Joseph Bustos jbustos@bnd.com

The metro-east has elected women to the legislature in the past.

State Rep. Wyvetter Younge, a Democrat from East St. Louis preceded Jackson in the 114th District. She served from 1975 through 2008. Evelyn M. Bowles served in the state senate from 1994 to 2003 before being succeeded by Haine.

“It’s not new or unprecedented, just for some reason we had had mostly male legislators and now we have a majority female from the metro-east on the Democratic side,” said state Rep. Jay Hoffman, D-Swansea.

Hoffman said that’s more refection of their quality as candidates than their gender. But their personal perspective on issues like equal pay for equal work will influence the debate.

“I’m happy with the talent, whether they’re men or women, that all of these new legislators are going to bring to the table,” Hoffman said.

Women are set to make up 36 percent of the general assembly when the next class of legislators is sworn in. That is up from 35 percent in 2018.

“I’m very excited about women being included and having a seat at the table when it comes to issues that affect us, because we more times than not are the solvers. So we know how to solve problems,” Greenwood said. “This helps us have a greater platform on issues that affect all of us, not only in the metro-east, but all over the state of Illinois. Not just women’s issues, but issues in general.”

In the 100th General Assembly, which adjourned its 2018 session on Thursday, there are 15 women in the state senate and 47 women in the House.

When the next general assembly is sworn-in, there will be 20 women in the senate and 44 women in the House.

“I think we’re just starting. I’m very excited to be a part of this. When I’m at the new member training and I look around, there are a lot of females in the room,” Crowe said. “There’s an instant camaraderie and most of us are moms and we all know what we’ve been through, through this campaign season. I do think this is just the beginning.”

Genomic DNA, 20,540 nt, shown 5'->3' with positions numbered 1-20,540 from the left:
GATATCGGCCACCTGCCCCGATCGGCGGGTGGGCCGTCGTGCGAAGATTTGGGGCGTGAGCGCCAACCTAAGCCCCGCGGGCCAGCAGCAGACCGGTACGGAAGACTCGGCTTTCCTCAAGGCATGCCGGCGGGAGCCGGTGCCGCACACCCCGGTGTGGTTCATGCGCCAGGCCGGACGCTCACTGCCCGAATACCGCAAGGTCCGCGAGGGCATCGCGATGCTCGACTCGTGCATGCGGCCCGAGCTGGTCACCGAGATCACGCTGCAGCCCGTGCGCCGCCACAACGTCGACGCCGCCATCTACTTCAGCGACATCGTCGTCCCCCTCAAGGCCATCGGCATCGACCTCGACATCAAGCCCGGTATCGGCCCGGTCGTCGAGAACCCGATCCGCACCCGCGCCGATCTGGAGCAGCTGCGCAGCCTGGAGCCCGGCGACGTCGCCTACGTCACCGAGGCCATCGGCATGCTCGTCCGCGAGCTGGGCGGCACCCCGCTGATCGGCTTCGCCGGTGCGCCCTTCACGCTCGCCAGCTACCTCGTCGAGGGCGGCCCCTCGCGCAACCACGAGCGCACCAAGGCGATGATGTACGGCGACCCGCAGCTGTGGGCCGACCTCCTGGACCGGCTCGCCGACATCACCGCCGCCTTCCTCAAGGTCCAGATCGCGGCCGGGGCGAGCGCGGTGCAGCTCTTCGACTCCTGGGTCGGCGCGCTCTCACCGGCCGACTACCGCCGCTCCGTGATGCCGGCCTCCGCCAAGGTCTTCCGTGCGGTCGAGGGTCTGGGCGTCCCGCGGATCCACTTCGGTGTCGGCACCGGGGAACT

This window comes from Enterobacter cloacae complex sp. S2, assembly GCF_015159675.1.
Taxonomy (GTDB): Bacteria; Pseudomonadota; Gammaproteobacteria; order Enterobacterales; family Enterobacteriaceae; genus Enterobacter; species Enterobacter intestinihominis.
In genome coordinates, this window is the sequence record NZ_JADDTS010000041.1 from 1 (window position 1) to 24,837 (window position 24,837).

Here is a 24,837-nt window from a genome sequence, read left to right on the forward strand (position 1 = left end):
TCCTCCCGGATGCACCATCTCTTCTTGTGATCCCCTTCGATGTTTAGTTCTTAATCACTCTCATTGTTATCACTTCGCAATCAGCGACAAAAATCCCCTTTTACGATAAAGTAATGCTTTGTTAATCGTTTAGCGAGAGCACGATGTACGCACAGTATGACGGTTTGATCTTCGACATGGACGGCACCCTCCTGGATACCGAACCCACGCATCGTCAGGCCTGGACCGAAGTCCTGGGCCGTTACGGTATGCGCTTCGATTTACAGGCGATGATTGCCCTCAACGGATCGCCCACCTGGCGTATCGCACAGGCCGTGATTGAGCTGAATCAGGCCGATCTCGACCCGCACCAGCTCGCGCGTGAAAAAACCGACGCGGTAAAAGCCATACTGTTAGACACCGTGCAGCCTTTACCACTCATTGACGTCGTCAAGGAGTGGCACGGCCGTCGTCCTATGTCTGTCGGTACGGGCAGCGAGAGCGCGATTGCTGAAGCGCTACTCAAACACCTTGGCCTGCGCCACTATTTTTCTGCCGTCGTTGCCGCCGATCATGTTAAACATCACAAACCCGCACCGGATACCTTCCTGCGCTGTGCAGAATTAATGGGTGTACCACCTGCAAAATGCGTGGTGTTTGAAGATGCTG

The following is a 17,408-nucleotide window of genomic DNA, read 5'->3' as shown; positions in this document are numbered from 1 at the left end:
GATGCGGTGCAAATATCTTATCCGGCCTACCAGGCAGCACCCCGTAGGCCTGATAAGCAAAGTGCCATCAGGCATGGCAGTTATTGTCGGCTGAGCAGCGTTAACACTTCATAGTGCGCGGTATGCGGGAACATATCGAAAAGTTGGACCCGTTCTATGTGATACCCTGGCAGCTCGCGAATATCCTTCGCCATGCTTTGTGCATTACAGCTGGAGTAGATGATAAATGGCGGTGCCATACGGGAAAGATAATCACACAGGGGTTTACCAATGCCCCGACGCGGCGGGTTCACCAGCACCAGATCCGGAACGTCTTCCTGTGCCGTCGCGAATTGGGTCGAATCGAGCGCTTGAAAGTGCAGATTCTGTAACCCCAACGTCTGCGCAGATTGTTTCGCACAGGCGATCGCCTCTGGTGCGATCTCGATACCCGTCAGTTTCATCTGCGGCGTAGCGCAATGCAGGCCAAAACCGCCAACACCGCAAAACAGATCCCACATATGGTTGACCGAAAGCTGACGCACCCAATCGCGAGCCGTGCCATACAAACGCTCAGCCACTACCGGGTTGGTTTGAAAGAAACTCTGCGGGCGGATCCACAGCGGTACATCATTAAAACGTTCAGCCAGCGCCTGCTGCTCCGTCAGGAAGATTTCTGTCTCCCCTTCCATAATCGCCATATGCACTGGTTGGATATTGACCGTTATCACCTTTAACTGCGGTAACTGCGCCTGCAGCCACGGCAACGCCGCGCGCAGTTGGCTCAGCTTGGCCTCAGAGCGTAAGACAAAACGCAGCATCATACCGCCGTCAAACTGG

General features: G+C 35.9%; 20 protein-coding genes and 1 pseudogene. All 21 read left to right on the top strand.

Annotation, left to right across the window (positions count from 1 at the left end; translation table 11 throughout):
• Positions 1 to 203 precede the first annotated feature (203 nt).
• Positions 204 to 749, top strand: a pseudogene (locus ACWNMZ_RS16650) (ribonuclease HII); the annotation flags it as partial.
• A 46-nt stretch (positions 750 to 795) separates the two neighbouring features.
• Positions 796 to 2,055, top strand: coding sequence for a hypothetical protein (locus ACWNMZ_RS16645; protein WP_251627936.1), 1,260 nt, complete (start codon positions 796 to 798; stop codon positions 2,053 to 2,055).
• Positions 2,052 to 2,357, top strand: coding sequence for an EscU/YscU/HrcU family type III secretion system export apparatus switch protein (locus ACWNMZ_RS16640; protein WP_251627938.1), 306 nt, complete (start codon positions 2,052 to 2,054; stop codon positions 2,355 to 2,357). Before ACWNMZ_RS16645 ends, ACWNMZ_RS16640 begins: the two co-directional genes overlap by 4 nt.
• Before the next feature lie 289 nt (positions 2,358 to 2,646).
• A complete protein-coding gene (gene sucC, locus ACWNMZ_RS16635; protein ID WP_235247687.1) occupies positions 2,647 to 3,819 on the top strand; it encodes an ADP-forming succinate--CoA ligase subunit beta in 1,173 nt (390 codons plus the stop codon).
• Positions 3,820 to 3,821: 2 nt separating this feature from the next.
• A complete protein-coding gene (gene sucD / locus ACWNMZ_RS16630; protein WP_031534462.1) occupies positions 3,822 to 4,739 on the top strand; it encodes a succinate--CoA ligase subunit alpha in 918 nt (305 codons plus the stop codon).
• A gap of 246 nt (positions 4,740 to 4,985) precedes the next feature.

Illinois has been closer to gender balance than other states. In 2018 women made up 25.8 percent of state legislators in the United States, according to data compiled by the National Conference of State Legislatures.

In 2018, the Illinois legislature had the sixth highest percentage of women. Arizona and Vermont had the highest with each having 40 percent women, National Conference of State Legislatures data shows.

Even though Illinois had a higher percentage of women in its legislature, the capitol building was hit with its own Me Too sexual harassment scandals. Complaints led to state Rep. Lou Lang, D-Skokie, resigning from his leadership position in the state House, and the ouster of Tim Mapes, the chief of staff of Speaker Mike Madigan. Lang was ultimately cleared of harassment allegations.